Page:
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Democratic Rep. John Boccieri has taken heat from Republicans ever since his 2009 vote for a House energy bill that would establish a "cap and trade" system designed to reduce emission of the greenhouse gasses thought to cause global warming.
The system would impose a government cap on allowable emissions of carbon dioxide and other greenhouse gasses. Companies that emit carbon dioxide, like electric utilities, would either have to reduce emissions by using cleaner technology, or purchase credits to allow continued emissions. Either way, the cost likely would be passed along to consumers. Critics of the program have said it would be particularly harmful in Ohio, where a high proportion of electricity is derived from coal-burning power plants that would be most affected by the proposed law.
Groups like the National Republican Congressional Committee have criticized Boccieri for his vote, placing ads in his district that say the system amounts to a nationwide electricity tax that would drive up the nation’s electricity rates.
Boccieri, from Alliance, Ohio, has repeatedly said that he favored the bill because it would create renewable energy jobs in his district that can’t be shipped overseas, and would protect national security by reducing dependence on foreign oil from unstable regions like the Middle East.
During an interview Aug. 18, he stated the "cap and trade" concept was originally a Republican idea, and expressed frustration with the GOP’s current opposition.
"Only in Washington can you propose an idea, introduce legislation and then campaign against it," Boccieri said. "I don’t understand what Republicans are doing against this. It was their idea. John McCain introduced cap and trade legislation three times."
Boccieri is correct that the "cap and trade" concept was pioneered by Republicans.
MIT economics professor Richard Schmalensee and Harvard Kennedy School government professor Robert Stavins noted in July that Ronald Reagan used a "cap-and-trade" system to phase out leaded gasoline and George H.W. Bush established a "cap-and-trade" system that reduced the sulfur dioxide emissions that cause acid rain.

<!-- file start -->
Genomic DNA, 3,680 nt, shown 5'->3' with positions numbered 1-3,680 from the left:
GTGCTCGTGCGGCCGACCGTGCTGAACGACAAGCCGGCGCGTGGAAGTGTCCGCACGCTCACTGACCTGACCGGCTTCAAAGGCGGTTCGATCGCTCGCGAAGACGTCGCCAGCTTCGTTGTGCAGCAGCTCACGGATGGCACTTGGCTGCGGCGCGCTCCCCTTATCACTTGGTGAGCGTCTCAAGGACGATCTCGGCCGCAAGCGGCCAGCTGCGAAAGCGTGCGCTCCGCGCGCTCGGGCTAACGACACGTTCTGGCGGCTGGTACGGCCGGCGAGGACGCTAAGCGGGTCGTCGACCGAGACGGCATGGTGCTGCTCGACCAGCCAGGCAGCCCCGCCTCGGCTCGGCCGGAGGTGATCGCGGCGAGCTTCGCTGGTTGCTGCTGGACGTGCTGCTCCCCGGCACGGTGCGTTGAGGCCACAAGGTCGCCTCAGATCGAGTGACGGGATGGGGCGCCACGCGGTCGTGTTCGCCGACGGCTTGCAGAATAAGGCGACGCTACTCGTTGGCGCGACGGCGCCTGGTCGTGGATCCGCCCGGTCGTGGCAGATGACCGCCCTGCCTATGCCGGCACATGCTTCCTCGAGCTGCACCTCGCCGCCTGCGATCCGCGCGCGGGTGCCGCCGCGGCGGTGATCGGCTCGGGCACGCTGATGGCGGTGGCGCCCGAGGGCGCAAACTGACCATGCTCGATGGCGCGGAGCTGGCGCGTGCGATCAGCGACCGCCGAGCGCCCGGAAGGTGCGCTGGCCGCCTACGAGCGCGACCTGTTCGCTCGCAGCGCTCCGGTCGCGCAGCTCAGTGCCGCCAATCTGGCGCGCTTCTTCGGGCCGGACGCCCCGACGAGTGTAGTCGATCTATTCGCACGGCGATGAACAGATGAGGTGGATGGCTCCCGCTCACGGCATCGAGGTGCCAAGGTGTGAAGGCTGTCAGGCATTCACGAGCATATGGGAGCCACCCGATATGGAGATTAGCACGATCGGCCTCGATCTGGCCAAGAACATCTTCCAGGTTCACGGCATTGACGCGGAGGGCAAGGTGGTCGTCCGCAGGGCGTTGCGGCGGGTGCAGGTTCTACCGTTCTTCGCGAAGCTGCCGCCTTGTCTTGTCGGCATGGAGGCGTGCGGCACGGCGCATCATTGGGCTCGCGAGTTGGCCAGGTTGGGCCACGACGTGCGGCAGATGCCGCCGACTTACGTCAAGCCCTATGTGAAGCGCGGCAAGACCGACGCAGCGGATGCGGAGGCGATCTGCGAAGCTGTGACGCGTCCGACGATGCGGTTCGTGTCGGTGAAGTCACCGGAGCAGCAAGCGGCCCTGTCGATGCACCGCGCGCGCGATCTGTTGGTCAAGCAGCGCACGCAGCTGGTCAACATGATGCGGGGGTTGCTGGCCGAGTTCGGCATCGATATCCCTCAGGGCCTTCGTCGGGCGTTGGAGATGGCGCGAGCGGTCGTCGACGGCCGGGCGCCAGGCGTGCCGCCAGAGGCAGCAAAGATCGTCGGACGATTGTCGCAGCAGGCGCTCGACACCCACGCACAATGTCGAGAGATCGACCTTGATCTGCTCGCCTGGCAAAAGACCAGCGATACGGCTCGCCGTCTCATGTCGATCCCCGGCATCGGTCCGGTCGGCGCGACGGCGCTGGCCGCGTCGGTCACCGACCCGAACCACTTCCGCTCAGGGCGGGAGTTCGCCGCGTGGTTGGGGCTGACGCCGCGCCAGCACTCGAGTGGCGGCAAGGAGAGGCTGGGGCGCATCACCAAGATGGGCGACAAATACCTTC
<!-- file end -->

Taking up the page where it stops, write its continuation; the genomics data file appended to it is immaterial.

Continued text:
In 2003, McCain, an Arizona Republican, and Sen. Joe Lieberman, then a Democrat from Connecticut, introduced the "Climate Stewardship Act," which would have used a similar cap-and-trade approach to reduce carbon pollution linked to global warming. Versions of the bill were reintroduced in 2005 and 2007.
"The enormous economic costs of damage caused by air pollution and greenhouse gas emissions to the environment and human health are not factored into the price of power produced by fossil-fueled technologies," McCain said in a floor speech to mark the bill’s 2007 introduction. "Yet, it’s a cost that we all bear, too often in terms of ill-health and diminished quality of life."
McCain’s 2007 version was cosponsored by Illinois Democratic Sen. Barack Obama. And both McCain and Obama had cap-and-trade programs in their presidential platforms.
If cap-and-trade legislation was backed by the 2008 presidential contenders from both political parties, why hasn’t it been a shoo-in for implementation?
In short, working out the details has been complicated.
The carbon emissions that cause global warming behave differently in the atmosphere than the sulfur emissions that cause acid rain, making it harder to design a "cap-and-trade" program that will control them. The acid rain program created in the ‘90s "addressed a relatively small number of major sources that could comply simply by using off-the-shelf-technology. By contrast, carbon dioxide is emitted from sources throughout the economy and cannot be sufficiently addressed by technology currently at our disposal," Ohio GOP Sen. George Voinovich told National Journal’s Congress Daily.
Another culprit was legislative maneuvering by the lead sponsors of the House climate bill, Democrats Ed Markey of Massachusetts and Henry Waxman of California. As The New York Times put it, in order to gain passage for the bill "a cornucopia of concessions and exemptions" were granted to "coal companies, utilities, refiners, heavy industry and agribusiness. The original simplicity was lost, replaced by a bazaar in which those with the most muscle got the best deals."
McCain’s staff did not respond to our request to discuss his stance on the House cap-and-trade bill that Boccieri supported. Until late August, McCain faced a tough primary battle against former GOP congressman J. D. Hayworth, who had criticized McCain’s support for cap-and-trade. Energy expert Frank Maisano said McCain has been silent on the issue recently, because of "political pressures he was getting from the right" during that campaign.
We find Boccieri’s statement that John McCain introduced cap and trade legislation three times to be True.
Sen. John McCain’s April 21, 2009 speech to the Reform Institute National Energy Symposium
The Boston Globe, "The power of cap and trade," By Richard Schmalensee and Robert Stavins, July 27, 2010
The Plain Dealer, "Energy Policies of Barack Obama and John McCain overlap; differences are in priorities," by Sabrina Eaton, October 20, 2008
National Journal’s Congress Daily, "Cap-And-Trade Plan from ‘90s Prompts Some Comparisons," by Amy Harder, July 22, 2010.
The New York Times, "‘Cap and Trade’ Loses Its Standing as Energy Policy of Choice,"by John M. Broder, March 25, 2010.
E&E Daily, "Challenged back home on his right, McCain stays away from global warming bill," by Darren Samuelsohn, Feb. 10, 2010
Interview with Frank Maisano of the Electric Reliability Coordinating Council, Sept. 1, 2010
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